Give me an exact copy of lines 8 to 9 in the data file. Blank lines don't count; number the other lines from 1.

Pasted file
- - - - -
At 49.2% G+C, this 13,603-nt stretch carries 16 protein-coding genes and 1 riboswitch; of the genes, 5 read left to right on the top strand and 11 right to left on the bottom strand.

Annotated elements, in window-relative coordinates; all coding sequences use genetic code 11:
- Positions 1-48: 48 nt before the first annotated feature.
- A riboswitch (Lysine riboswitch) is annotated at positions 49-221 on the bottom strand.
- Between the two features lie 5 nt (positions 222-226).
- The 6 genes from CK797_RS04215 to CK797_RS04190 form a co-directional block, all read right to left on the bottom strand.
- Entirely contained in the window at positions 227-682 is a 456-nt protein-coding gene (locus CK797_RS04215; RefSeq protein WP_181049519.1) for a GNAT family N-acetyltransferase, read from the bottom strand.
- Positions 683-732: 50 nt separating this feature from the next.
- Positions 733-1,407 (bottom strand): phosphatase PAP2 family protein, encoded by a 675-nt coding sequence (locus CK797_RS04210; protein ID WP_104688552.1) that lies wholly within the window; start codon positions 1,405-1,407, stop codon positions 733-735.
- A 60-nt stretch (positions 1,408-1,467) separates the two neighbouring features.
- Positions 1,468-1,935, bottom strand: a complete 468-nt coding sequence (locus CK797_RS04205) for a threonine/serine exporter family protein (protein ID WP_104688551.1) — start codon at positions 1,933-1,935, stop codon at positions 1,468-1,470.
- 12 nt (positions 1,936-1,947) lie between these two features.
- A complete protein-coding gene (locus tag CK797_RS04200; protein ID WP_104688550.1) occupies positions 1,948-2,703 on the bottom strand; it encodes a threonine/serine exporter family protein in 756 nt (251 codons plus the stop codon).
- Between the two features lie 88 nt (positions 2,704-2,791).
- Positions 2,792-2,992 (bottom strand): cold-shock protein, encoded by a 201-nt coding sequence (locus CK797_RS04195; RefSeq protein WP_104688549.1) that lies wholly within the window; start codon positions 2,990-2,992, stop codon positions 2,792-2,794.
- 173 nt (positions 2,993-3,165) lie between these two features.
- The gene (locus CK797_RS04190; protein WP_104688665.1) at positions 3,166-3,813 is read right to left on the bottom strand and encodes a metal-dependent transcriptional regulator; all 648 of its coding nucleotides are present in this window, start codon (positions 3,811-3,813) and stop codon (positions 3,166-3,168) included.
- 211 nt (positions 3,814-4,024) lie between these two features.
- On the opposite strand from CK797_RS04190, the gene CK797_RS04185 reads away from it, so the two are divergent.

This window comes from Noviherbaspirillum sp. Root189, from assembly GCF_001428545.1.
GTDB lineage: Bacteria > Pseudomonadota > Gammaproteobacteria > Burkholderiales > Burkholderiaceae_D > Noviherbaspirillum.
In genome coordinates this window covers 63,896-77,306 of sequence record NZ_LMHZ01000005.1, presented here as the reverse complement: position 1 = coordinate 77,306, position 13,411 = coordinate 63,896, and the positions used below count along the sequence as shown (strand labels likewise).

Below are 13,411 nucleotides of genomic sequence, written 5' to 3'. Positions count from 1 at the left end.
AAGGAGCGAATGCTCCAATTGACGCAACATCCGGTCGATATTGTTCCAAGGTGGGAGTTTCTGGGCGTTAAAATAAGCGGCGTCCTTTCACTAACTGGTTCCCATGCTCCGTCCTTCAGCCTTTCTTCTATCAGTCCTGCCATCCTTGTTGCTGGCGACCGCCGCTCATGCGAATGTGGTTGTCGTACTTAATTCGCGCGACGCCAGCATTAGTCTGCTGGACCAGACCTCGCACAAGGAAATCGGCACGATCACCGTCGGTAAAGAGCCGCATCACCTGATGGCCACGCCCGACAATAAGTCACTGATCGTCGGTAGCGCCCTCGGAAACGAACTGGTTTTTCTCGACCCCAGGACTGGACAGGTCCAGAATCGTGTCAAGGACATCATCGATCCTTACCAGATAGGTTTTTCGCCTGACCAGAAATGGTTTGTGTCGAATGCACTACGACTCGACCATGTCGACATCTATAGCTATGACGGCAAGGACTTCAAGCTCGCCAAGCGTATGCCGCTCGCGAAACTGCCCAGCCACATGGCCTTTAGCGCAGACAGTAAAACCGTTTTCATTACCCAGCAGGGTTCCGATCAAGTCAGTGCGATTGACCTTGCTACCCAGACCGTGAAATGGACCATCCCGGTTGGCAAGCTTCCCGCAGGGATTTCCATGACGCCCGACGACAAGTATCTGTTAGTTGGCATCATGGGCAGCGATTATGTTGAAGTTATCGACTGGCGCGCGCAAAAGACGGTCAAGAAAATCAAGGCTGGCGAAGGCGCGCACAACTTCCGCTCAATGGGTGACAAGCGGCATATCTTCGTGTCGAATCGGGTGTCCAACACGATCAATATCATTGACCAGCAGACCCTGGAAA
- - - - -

- Positions 683-732: 50 nt separating this feature from the next.
- Positions 733-1,407 (bottom strand): phosphatase PAP2 family protein, encoded by a 675-nt coding sequence (locus CK797_RS04210; protein ID WP_104688552.1) that lies wholly within the window; start codon positions 1,405-1,407, stop codon positions 733-735.